4 items from 2015
Through numerous adaptations of his work, such as Less Than Zero, American Psycho, and The Rules of Attraction, novelist Bret Easton Ellis has become a familiar name to film fans over the years. In 2008, however, the novelist stepped into the film realm himself, co-adapting his book The Informers for the big screen. He followed it up with an original screenplay in 2013 for The Canyons, and his next foray into features will see him adapt another person’s novel.
Titled The Curse of Downers Grove, the screenplay is adapted from the Michael Hornburg novel Downers Grove. Ellis co-wrote the screenplay with Derick Martini, and the latter takes the directing reins for the feature, whose synopsis can be read below.
A teen angst thriller at a high school gripped by an apparent curse that claims the life of a senior every year. Story follows a senior, Chrissie, who is skeptical, and another, »
- Deepayan Sengupta
Veteran director and screenwriter Paul Schrader will receive the San Francisco International Film Festival's Kanbar Award for storytelling. He will be honored alongside fellow Sfiff awardees Richard Gere and Guillermo del Toro on Film Society Awards Night, which goes down Monday, April 27 at The Armony on Mission Street. Schrader's long and storied career began with writing Sidney Pollack's 1974 "The Yakuza" before Martin Scorsese's Palme d'Or winner "Taxi Driver." As a director his films have included "American Gigolo," "Affliction," "Auto Focus, "Light of Day" and more recently "The Canyons," written by Bret Easton Ellis and starring Lindsay Lohan, and "The Dying of the Light," which the director washed his hands of after losing final cut. Read More: Warning: "Dying of the Light" Is Not a Paul Schrader Movie Paul Schrader will also be honored at An Evening with Paul Schrader at the Sundance »
- Ryan Lattanzio
Dying of the Light, 2014.
Written and Directed by Paul Schrader.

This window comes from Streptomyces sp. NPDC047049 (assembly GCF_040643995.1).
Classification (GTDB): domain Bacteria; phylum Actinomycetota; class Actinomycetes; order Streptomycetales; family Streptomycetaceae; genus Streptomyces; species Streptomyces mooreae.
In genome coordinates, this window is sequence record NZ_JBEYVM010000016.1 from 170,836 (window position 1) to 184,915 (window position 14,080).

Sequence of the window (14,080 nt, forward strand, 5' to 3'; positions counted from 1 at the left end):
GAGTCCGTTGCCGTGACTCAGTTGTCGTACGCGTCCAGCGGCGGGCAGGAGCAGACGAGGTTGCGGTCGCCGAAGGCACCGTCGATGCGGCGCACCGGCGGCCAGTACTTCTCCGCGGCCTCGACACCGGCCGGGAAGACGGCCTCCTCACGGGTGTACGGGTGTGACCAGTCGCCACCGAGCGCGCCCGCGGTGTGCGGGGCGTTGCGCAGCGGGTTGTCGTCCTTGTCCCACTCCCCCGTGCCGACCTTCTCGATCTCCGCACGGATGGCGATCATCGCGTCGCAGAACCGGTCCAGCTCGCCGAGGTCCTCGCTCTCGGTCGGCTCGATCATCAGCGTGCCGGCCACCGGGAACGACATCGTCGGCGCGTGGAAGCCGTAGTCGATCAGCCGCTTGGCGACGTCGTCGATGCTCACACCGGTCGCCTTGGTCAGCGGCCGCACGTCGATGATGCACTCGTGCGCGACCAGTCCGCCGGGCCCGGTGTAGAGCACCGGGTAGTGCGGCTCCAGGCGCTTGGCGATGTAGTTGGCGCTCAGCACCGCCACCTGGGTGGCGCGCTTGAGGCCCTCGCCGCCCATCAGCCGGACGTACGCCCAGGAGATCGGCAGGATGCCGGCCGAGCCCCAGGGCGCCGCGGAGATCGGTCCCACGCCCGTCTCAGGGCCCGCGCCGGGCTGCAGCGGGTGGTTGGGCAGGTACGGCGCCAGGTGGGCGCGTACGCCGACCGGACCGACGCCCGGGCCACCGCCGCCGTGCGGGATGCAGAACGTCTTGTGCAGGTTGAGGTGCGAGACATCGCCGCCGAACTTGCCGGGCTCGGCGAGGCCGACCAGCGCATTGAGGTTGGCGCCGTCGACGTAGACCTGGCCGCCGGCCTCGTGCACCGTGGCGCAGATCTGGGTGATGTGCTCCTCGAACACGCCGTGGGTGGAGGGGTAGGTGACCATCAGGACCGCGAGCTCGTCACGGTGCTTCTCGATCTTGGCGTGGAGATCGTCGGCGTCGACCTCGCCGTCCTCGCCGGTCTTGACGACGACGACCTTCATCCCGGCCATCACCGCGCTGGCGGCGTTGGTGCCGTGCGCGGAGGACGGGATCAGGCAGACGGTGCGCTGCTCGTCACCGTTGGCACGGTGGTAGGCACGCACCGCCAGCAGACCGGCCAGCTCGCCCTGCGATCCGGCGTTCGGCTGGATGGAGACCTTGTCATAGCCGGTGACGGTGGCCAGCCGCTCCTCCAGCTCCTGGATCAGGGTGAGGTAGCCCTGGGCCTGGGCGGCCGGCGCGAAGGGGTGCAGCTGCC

Burned out CIA operative Evan Lake (Nicolas Cage) is forced into early retirement due to a degenerative medical diagnosis. Aided by an up and coming field agent Milton Schultz (Anton Yelchin) he uses his limited time to track down an old adversary.
Given what has been made of the latest Cage-rage low budget effort in many quarters you could be forgiven for thinking this’ll be on a par with that The Wicker Man remake for overall- albeit hilarious- lameness.
In truth, it’s not quite as bad as all that. It’s just a bit weird really, with Schrader and the cast recently disowning the finished product and claiming something of a studio takeover from the creatives in control. »
- Robert W Monk
Paul Schrader’s latest directorial effort is a solemn CIA tale, with darker undercurrents lost in a woolly cut
Paul Schrader has a hell of a pedigree: screenplays for Scorsese’s Taxi Driver and Raging Bull, a director’s filmography that includes gems like American Gigolo and Mishima, and an occasional sideline as an erudite film historian. But his career has languished in the doldrums of late, and his follow-up to The Canyons, his Lindsay Lohan–starring semi-succès de scandale, sees him coming a cropper. It’s an espionage thriller about a CIA man (Nicolas Cage) dashing from Bucharest to Mombasa in pursuit of the terrorist who tortured him years earlier. At one time mooted as a project for Drive man Nicolas Winding Refn, who now has an executive producer credit, the film was reportedly recut by its backers, with Schrader’s intended expressionistic colour scheme massaged down to a drab functionality. »
- Jonathan Romney
4 items from 2015
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